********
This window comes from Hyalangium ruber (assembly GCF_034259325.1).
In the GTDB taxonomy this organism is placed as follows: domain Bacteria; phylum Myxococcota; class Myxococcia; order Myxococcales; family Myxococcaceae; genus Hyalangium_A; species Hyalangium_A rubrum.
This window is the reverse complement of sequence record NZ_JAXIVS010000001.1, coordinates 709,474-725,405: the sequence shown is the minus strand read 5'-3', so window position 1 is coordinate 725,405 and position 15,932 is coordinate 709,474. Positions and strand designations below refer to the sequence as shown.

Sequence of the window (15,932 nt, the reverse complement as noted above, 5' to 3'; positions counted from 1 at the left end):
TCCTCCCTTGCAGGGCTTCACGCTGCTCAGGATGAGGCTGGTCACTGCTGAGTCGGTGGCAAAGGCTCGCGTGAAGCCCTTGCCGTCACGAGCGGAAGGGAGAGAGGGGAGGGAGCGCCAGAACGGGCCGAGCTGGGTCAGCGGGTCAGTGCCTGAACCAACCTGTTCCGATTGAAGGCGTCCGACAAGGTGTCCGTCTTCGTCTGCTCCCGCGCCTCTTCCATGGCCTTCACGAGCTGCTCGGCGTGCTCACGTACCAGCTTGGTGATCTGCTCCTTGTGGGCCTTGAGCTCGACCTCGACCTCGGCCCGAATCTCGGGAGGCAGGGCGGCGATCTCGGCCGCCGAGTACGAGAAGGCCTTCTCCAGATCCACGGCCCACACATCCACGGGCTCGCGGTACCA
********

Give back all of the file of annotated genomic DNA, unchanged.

This window comes from Hyalangium ruber (assembly GCF_034259325.1).
In the GTDB taxonomy this organism is placed as follows: domain Bacteria; phylum Myxococcota; class Myxococcia; order Myxococcales; family Myxococcaceae; genus Hyalangium_A; species Hyalangium_A rubrum.
This window is the reverse complement of sequence record NZ_JAXIVS010000001.1, coordinates 709,474-725,405: the sequence shown is the minus strand read 5'-3', so window position 1 is coordinate 725,405 and position 15,932 is coordinate 709,474. Positions and strand designations below refer to the sequence as shown.

Sequence of the window (15,932 nt, the reverse complement as noted above, 5' to 3'; positions counted from 1 at the left end):
TCCTCCCTTGCAGGGCTTCACGCTGCTCAGGATGAGGCTGGTCACTGCTGAGTCGGTGGCAAAGGCTCGCGTGAAGCCCTTGCCGTCACGAGCGGAAGGGAGAGAGGGGAGGGAGCGCCAGAACGGGCCGAGCTGGGTCAGCGGGTCAGTGCCTGAACCAACCTGTTCCGATTGAAGGCGTCCGACAAGGTGTCCGTCTTCGTCTGCTCCCGCGCCTCTTCCATGGCCTTCACGAGCTGCTCGGCGTGCTCACGTACCAGCTTGGTGATCTGCTCCTTGTGGGCCTTGAGCTCGACCTCGACCTCGGCCCGAATCTCGGGAGGCAGGGCGGCGATCTCGGCCGCCGAGTACGAGAAGGCCTTCTCCAGATCCACGGCCCACACATCCACGGGCTCGCGGTACCA